These pirates are not the lovable characters of stage and screen—neither Captain Hook outwitting Peter Pan nor the high-kicking musical Pirates of Penzance. This new species of merchant piracy is a deadly and disruptive business. The pirates are for-hire thugs from small Somali towns and remain perfectly willing to kill unprotected crewmen standing guard on the deck of a merchant ship. As a result, for the first time in decades, vessels traveling from Asia are turning south to circumnavigate Africa in order to get to Europe and North America, adding 6,000 miles to the journey, and thus multiplying fuel and crew costs, insurance rates, and time. The increased shipping costs will inevitably be reflected in product prices, including food staples in a world with a shrinking pantry and a growing appetite.
Piracy also threatens the ability of Persian Gulf states to ship oil to Europe and the ability of Chinese workers to sell their manufactured goods in Western markets. It is a particular threat to the economy of Egypt, which could lose as much as $5 billion in annual canal tolls (Cairo’s third largest source of foreign currency). It imperils Israel’s ability to obtain oil through the southern port of Eilat.
Things may get worse, too. The collapse of Somalia’s government has left various Islamist groups jockeying for power, and a radical Islamist militia, Al-Shabaab, now controls several coastal towns, including Merka and Kismayo. This Islamist fighting group is advancing on the northern port of Eyl, the mooring ground for the most valuable pirate captures, including a Ukrainian vessel carrying 33 main battle tanks. A Saudi oil tanker with a cargo of $100 million, also moored at Eyl, was recently ransomed for $3.5 million. Militia members are reportedly demanding a share of the tribute paid by nervous international shipping companies. In this scenario, merchant piracy could easily morph into terror piracy—providing funds for al-Qaeda as well as disrupting the civilized world’s logistical systems of product delivery.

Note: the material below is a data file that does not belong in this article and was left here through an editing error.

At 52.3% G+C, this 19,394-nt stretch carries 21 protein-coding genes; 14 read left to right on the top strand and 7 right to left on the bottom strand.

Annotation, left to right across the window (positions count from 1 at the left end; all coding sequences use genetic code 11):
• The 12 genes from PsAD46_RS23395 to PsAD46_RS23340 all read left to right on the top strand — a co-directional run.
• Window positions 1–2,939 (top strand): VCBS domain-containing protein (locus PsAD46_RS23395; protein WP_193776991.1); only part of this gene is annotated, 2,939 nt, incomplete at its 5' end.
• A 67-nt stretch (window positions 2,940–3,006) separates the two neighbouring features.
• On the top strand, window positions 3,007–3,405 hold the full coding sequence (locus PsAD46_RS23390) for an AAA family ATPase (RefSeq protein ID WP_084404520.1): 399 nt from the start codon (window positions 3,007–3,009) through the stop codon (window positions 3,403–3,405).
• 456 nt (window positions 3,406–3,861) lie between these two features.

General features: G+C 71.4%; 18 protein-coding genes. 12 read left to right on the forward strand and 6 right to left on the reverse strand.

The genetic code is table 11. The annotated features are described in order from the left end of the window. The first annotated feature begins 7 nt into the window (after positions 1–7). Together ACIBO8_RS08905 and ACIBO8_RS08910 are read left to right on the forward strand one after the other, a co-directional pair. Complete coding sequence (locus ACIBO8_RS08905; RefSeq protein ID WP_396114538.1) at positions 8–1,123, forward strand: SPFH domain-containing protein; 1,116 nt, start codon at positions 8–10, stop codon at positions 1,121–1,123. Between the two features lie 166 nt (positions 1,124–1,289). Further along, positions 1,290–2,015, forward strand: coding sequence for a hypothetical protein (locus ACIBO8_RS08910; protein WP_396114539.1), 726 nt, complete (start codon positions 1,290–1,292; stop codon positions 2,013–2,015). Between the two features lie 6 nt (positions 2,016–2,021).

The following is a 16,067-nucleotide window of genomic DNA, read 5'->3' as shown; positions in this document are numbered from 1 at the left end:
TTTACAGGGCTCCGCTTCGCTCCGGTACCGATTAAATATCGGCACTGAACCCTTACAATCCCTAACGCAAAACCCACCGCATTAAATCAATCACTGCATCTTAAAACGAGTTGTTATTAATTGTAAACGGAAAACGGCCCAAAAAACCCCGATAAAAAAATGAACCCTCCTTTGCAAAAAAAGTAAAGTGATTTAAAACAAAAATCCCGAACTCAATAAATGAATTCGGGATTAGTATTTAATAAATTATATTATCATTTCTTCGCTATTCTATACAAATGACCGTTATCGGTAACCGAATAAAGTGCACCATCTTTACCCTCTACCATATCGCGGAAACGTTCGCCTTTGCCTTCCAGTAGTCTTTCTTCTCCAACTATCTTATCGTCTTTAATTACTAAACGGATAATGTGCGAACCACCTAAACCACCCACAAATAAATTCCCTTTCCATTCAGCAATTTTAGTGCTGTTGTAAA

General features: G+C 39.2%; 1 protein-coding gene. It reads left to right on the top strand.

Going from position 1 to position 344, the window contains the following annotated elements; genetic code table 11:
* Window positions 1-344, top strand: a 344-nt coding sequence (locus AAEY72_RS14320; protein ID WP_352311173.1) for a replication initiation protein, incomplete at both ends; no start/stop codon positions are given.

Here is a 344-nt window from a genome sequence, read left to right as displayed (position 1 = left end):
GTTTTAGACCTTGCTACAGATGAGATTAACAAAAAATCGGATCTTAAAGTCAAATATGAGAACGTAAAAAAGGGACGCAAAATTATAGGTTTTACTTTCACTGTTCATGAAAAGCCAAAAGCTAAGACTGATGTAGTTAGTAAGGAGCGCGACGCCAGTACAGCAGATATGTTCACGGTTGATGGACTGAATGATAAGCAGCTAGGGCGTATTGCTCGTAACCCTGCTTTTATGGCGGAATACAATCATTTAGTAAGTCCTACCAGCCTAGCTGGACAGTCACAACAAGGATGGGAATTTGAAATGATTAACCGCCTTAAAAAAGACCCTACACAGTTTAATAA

Even worse, Somali piracy is a contagious demonstration of how small-bore technology can incapacitate major operating systems. Piratical methods could evolve into direct terrorist tactics, targeting ships for sinking rather than collecting ransom. Across the Gulf of Aden, in the Yemeni port of Aden, it took only a small skiff with explosives to incapacitate the U.S.S. Cole. Somali pirates, obstructing the route to Suez, also serve to set the bait for attacks in other critical straits. The straits of Hormuz provide the only route for the maritime export of oil from the Persian Gulf. Indonesia’s straits of Lombok and Sumba are used in shipping from the Far East. And yet again in the commercially crucial straits of Malacca, where piracy has been quashed so far by the no-fooling stance of the Indian, Malaysian, Singapore, Thai and Indonesian navies, the folk practice of nautical ransom can recur.